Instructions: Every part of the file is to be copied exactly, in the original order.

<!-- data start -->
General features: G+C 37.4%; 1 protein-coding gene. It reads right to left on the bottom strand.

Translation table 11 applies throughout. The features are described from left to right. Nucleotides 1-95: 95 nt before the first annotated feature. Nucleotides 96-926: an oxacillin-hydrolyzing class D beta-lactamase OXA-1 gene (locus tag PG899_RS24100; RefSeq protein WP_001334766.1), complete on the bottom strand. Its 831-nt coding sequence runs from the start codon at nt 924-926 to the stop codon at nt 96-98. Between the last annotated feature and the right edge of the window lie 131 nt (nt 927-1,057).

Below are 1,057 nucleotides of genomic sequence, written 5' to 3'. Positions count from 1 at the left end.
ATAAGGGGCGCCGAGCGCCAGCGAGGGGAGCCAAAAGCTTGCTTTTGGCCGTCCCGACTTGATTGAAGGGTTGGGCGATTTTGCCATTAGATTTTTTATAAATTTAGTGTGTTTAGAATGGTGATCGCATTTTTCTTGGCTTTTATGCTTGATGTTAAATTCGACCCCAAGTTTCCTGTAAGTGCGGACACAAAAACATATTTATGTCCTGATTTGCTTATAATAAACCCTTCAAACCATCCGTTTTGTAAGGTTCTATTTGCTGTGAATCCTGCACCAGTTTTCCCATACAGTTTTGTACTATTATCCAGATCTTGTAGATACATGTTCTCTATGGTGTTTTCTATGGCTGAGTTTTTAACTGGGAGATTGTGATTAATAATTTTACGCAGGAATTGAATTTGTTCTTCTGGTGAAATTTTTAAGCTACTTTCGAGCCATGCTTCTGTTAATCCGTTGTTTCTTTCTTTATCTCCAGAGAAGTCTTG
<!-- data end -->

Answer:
General features: G+C 37.4%; 1 protein-coding gene. It reads right to left on the bottom strand.

Translation table 11 applies throughout. The features are described from left to right. Nucleotides 1-95: 95 nt before the first annotated feature. Nucleotides 96-926: an oxacillin-hydrolyzing class D beta-lactamase OXA-1 gene (locus tag PG899_RS24100; RefSeq protein WP_001334766.1), complete on the bottom strand. Its 831-nt coding sequence runs from the start codon at nt 924-926 to the stop codon at nt 96-98. Between the last annotated feature and the right edge of the window lie 131 nt (nt 927-1,057).

Below are 1,057 nucleotides of genomic sequence, written 5' to 3'. Positions count from 1 at the left end.
ATAAGGGGCGCCGAGCGCCAGCGAGGGGAGCCAAAAGCTTGCTTTTGGCCGTCCCGACTTGATTGAAGGGTTGGGCGATTTTGCCATTAGATTTTTTATAAATTTAGTGTGTTTAGAATGGTGATCGCATTTTTCTTGGCTTTTATGCTTGATGTTAAATTCGACCCCAAGTTTCCTGTAAGTGCGGACACAAAAACATATTTATGTCCTGATTTGCTTATAATAAACCCTTCAAACCATCCGTTTTGTAAGGTTCTATTTGCTGTGAATCCTGCACCAGTTTTCCCATACAGTTTTGTACTATTATCCAGATCTTGTAGATACATGTTCTCTATGGTGTTTTCTATGGCTGAGTTTTTAACTGGGAGATTGTGATTAATAATTTTACGCAGGAATTGAATTTGTTCTTCTGGTGAAATTTTTAAGCTACTTTCGAGCCATGCTTCTGTTAATCCGTTGTTTCTTTCTTTATCTCCAGAGAAGTCTTG